In high school and college I ran long distance events in track and cross country. The coaches spent a lot of time discussing shin splints. As it was described at the time, it is the result of thin muscles along the face of the shin becoming detached from the bone, allowing the muscle tissue to painfully rub against the bone. The treatment was to tape the shins to hold the muscles in place until they had time to naturally reattach to the shin. At that time the coaches also told us that to run faster each stride should make ground contact on the pad of the foot and not the heel. However, I began to notice that runners who made ground contact with the heel and then rolled the foot so that the pad and finally toes were making contact, never seemed to suffer from shin splints. I adopted heel contact first, (similar to normal walking) and never suffered from shin splints, even though 20 to 50 mile jogs were common training runs for us. I do know from other runners who had them, once that muscle detached, you would not heal without taping, and healing took months if one continued to train with shin splints.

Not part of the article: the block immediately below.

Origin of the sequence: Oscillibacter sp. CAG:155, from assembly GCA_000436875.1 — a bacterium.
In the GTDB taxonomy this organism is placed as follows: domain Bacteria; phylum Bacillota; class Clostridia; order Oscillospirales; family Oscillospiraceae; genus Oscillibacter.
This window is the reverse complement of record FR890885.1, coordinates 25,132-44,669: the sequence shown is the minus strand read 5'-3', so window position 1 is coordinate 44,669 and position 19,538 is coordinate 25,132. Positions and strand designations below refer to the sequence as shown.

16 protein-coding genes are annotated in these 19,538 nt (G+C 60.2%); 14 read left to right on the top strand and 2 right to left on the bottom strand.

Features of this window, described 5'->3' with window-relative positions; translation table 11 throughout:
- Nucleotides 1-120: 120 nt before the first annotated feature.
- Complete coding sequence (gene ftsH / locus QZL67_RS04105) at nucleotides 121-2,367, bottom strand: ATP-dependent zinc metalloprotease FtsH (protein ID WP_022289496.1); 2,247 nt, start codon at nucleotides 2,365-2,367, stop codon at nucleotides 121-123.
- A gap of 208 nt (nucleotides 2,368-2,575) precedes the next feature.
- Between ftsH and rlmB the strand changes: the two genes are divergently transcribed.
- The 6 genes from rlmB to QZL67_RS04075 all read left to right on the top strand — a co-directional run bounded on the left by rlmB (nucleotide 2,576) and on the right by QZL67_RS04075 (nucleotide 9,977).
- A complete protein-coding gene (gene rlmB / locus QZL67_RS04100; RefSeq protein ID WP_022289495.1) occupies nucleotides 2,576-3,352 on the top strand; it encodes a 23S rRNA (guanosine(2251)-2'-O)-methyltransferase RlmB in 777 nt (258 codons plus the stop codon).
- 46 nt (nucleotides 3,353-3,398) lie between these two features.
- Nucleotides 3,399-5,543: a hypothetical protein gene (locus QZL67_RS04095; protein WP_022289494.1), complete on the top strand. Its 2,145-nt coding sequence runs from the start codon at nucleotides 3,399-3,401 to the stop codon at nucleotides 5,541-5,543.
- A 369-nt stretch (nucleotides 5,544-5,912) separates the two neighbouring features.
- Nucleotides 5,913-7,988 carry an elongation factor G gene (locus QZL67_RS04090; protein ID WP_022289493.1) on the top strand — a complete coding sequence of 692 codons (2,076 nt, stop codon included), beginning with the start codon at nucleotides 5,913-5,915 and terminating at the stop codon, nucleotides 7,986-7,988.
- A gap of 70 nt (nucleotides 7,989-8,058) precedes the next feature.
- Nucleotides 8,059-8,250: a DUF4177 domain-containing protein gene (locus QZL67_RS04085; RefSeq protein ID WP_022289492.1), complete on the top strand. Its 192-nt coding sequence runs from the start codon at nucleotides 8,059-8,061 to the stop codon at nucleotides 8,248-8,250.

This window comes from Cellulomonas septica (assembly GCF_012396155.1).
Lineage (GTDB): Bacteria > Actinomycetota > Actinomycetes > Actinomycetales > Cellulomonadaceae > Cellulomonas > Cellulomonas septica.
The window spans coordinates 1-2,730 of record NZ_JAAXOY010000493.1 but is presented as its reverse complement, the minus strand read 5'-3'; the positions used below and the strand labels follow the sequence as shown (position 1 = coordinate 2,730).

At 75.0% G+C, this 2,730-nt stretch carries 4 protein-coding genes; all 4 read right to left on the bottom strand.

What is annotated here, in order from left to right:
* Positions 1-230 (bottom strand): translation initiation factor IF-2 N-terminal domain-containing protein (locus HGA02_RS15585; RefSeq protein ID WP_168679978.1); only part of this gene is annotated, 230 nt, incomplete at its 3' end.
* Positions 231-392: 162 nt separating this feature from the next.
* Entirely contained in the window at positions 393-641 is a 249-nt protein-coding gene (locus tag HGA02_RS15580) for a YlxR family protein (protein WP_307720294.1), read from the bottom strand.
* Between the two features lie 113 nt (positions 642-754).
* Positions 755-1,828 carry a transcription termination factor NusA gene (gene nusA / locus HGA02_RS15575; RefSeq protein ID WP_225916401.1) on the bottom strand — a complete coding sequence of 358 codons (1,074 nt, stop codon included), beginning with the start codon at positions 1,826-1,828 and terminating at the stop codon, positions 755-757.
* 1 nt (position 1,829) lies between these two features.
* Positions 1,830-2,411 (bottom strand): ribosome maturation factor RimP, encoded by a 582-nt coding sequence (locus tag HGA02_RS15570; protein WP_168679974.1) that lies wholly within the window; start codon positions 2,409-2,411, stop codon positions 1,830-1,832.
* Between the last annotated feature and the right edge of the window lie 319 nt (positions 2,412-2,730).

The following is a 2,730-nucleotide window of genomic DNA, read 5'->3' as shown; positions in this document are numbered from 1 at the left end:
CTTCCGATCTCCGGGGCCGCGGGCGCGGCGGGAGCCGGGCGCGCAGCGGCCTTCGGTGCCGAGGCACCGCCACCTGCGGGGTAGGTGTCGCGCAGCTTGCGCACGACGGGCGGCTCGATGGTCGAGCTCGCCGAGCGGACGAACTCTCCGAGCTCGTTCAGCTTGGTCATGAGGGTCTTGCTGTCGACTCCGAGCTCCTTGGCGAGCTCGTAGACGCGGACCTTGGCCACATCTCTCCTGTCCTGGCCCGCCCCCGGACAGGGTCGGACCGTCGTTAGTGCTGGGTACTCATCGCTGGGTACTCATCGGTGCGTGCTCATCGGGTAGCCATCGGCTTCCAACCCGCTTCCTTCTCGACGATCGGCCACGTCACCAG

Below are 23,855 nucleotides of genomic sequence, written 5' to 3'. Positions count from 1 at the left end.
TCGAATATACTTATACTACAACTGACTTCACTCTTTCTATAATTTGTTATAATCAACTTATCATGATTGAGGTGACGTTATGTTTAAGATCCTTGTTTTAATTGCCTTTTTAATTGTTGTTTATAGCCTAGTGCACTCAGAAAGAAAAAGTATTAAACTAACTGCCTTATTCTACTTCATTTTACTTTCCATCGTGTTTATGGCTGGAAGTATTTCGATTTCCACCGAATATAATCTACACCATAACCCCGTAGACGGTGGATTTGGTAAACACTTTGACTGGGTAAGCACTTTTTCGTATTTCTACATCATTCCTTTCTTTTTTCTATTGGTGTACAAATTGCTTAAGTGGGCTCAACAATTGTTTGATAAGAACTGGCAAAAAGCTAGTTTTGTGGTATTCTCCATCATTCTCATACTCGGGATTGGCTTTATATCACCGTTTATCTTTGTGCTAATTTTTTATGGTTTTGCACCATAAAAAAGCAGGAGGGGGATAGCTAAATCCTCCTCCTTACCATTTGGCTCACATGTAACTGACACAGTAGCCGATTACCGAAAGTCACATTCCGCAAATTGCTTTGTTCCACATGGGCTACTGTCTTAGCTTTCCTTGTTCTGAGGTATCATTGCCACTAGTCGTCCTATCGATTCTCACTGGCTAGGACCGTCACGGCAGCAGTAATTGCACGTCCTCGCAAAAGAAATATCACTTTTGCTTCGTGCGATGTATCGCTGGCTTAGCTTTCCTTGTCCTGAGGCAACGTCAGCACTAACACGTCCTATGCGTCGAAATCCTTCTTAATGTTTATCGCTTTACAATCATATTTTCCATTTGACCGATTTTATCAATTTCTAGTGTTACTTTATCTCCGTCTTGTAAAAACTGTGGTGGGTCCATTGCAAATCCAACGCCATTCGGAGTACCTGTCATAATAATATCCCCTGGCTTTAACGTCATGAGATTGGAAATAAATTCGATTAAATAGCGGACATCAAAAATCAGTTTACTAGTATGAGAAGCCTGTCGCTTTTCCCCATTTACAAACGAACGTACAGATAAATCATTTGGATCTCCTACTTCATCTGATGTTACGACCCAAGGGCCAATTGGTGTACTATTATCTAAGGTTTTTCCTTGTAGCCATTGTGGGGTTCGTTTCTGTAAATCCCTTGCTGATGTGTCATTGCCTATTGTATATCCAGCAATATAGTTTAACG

I'm no doctor, or sports medicine expert, so this is just my two cents based on personal running experience.